Goyder acknowledged the underlying issue – “It’d be nice to get some rain in the agricultural regions of Western Australia sooner rather than later” – but said it was “a pretty long bow” to consider Woodside “responsible for the climate conditions in the agricultural parts of Western Australia”, and “nonsense” to even suggest it might be given the scale of global emissions.

On one level, this is just a truism. Woodside is not uniquely or solely responsible for the growing force of climate change being felt in the state. No one suggests it is.

On another level, it is an argument about responsibility that would not pass muster in most other walks of life. You’re only part of the cause of the problem? Ah well, keep doing more of that then.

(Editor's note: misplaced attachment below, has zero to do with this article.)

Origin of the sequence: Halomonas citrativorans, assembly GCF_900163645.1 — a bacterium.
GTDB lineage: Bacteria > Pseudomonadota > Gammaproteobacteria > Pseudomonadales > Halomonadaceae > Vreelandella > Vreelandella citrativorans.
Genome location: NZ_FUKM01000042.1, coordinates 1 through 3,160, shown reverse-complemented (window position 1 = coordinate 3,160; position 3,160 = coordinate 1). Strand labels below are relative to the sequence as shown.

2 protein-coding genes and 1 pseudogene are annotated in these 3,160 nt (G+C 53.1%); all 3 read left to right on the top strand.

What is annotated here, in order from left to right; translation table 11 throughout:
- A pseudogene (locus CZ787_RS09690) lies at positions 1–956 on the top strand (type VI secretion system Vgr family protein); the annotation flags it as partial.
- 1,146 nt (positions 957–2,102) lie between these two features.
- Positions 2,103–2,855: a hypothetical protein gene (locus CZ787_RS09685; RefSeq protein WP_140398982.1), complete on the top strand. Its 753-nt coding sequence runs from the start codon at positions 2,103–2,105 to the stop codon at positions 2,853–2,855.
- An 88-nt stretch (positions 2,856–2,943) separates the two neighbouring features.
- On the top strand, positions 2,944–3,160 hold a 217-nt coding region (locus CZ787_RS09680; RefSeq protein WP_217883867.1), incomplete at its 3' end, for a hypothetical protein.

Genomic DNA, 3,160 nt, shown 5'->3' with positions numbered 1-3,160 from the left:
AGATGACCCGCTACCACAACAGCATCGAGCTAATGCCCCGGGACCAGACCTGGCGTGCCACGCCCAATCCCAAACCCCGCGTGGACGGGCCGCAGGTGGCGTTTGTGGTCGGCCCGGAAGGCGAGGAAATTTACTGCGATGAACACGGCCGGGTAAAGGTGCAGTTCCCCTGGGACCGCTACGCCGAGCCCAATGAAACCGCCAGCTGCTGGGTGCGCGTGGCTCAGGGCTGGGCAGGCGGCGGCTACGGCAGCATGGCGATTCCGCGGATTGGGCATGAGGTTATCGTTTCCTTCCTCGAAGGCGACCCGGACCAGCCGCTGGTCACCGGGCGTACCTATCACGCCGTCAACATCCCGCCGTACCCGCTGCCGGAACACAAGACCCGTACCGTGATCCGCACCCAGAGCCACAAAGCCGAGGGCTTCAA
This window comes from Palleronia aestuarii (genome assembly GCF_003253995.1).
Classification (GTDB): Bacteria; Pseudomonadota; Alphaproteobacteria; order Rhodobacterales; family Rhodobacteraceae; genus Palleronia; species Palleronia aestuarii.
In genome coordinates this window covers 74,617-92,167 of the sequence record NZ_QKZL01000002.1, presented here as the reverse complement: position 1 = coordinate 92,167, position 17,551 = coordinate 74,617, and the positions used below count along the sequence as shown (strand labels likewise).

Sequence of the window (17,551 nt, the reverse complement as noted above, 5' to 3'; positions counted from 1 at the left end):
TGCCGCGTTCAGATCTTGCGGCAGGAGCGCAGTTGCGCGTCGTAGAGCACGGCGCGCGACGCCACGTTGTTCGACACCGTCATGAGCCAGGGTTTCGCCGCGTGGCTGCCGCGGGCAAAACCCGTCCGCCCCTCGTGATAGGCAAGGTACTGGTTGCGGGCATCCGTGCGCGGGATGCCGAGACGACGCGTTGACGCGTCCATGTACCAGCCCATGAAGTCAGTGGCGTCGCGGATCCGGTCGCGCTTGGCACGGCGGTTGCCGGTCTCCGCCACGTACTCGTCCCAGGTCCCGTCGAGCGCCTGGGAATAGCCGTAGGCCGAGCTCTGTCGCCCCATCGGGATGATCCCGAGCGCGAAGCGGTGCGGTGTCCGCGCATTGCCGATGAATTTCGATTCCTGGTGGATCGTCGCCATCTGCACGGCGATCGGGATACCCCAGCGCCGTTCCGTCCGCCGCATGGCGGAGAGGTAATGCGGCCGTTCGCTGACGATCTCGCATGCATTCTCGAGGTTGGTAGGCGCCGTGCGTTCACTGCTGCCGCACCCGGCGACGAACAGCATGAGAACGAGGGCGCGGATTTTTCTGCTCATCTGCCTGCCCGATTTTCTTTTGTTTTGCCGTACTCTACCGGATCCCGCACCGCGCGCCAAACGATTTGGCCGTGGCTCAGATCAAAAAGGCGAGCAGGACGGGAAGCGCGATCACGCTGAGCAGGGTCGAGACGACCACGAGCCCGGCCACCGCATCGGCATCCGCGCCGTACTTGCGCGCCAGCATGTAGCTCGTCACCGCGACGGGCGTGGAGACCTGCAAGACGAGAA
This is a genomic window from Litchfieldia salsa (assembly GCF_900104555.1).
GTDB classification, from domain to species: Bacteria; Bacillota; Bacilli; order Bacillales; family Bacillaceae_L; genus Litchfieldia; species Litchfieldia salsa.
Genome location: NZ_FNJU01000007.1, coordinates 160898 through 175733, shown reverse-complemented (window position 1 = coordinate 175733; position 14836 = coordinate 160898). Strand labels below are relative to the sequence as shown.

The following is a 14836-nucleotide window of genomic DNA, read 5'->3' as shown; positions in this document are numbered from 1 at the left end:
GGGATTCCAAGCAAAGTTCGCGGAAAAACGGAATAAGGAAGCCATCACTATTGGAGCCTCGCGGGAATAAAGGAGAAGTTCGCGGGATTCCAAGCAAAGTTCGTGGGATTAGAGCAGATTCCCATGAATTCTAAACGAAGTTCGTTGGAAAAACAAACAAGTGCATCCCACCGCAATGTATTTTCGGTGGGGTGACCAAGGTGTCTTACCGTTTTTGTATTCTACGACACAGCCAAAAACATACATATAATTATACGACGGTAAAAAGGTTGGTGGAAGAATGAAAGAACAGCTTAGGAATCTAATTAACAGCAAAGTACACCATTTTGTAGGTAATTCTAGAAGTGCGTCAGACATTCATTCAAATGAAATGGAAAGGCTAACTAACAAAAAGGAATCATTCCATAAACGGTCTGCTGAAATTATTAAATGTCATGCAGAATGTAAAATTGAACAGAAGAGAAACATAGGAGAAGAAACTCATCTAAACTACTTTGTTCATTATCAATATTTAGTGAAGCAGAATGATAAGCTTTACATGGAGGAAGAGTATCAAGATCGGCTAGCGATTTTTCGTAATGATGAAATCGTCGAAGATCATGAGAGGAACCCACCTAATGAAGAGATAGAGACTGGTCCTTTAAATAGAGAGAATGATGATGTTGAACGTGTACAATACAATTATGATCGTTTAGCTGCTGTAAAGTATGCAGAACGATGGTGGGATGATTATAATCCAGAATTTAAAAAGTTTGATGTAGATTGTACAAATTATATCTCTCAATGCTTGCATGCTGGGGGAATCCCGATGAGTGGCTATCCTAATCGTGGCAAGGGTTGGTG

This is, of course, the climate conundrum. The problem can be solved only if everyone, or nearly everyone, does their bit. China is often singled out as a climate villain, and not without cause. But even if it stopped polluting tomorrow that would leave about two-thirds of carbon pollution unaddressed.

Not everyone is equally responsible to make rapid and immediate emissions cuts and to help others to do the same. But it’s been widely agreed that those who are responsible to act now include (a) the wealthy and (b) polluters working in areas where there are viable and affordable zero-emissions alternatives. It should shock no one to learn an Australian oil and gas company qualifies on both counts.